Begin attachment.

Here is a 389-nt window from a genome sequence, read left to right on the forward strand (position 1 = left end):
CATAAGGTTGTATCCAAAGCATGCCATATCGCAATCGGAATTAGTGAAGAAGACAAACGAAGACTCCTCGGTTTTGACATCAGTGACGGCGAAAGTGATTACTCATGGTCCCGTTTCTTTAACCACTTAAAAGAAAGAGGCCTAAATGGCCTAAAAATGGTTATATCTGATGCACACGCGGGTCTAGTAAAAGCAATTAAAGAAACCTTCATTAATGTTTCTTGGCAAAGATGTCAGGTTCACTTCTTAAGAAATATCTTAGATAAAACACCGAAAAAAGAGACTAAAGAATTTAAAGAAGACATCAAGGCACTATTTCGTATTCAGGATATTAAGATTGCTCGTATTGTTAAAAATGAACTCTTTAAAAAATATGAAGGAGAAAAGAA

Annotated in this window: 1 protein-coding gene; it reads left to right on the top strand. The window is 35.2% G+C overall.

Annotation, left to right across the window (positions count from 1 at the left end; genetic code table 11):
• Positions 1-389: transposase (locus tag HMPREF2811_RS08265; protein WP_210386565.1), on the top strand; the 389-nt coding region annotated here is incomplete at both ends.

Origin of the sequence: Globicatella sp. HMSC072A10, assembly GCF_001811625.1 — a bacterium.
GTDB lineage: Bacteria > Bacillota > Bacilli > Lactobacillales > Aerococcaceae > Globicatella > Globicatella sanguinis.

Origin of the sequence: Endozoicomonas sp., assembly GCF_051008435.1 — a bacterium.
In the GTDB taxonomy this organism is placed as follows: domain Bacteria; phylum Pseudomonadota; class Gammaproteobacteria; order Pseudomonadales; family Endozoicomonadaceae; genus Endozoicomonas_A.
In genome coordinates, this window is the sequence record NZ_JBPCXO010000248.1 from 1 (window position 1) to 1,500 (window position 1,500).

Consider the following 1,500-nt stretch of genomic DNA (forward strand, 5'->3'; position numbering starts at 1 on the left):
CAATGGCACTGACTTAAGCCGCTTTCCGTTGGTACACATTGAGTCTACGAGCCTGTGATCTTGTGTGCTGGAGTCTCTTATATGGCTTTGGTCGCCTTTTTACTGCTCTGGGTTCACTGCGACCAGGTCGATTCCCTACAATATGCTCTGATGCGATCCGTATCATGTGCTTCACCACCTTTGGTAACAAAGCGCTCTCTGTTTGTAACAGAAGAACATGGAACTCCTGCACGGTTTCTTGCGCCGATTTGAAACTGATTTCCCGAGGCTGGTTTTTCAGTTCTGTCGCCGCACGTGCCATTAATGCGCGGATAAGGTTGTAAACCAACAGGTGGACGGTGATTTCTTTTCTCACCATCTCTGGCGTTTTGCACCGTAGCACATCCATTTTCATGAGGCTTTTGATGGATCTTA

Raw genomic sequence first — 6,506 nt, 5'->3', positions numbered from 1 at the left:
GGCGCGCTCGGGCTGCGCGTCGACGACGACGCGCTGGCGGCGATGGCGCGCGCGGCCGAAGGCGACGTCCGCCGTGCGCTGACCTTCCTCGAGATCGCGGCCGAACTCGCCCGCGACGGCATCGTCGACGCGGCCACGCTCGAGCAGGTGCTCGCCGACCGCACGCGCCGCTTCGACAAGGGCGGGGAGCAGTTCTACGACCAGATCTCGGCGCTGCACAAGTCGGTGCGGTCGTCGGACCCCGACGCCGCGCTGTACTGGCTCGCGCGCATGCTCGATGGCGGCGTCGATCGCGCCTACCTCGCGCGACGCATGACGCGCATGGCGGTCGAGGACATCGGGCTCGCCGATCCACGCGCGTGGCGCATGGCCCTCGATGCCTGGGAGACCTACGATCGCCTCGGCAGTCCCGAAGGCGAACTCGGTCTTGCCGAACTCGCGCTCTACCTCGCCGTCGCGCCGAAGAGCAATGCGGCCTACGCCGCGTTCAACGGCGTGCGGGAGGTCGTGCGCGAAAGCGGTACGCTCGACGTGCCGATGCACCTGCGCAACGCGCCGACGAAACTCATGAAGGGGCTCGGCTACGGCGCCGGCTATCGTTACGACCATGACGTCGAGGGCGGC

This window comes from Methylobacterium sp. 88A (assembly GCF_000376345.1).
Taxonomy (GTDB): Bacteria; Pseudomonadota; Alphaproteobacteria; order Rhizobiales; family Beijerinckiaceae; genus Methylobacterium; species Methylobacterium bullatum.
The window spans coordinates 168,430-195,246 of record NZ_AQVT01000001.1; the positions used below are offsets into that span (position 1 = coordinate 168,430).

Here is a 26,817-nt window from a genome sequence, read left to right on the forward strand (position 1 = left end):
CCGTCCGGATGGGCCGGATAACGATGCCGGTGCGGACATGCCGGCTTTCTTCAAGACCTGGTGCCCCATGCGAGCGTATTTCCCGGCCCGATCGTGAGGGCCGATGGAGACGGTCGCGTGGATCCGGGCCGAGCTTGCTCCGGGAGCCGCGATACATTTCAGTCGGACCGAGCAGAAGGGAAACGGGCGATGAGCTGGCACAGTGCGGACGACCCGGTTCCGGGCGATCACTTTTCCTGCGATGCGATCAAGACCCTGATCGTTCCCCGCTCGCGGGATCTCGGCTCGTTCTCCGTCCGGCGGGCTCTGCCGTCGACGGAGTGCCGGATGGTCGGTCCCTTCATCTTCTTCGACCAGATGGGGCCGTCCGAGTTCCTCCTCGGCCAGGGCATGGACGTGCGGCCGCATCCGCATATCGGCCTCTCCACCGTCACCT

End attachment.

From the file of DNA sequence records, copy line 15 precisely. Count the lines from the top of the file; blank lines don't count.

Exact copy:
This window comes from Methylobacterium sp. 88A (assembly GCF_000376345.1).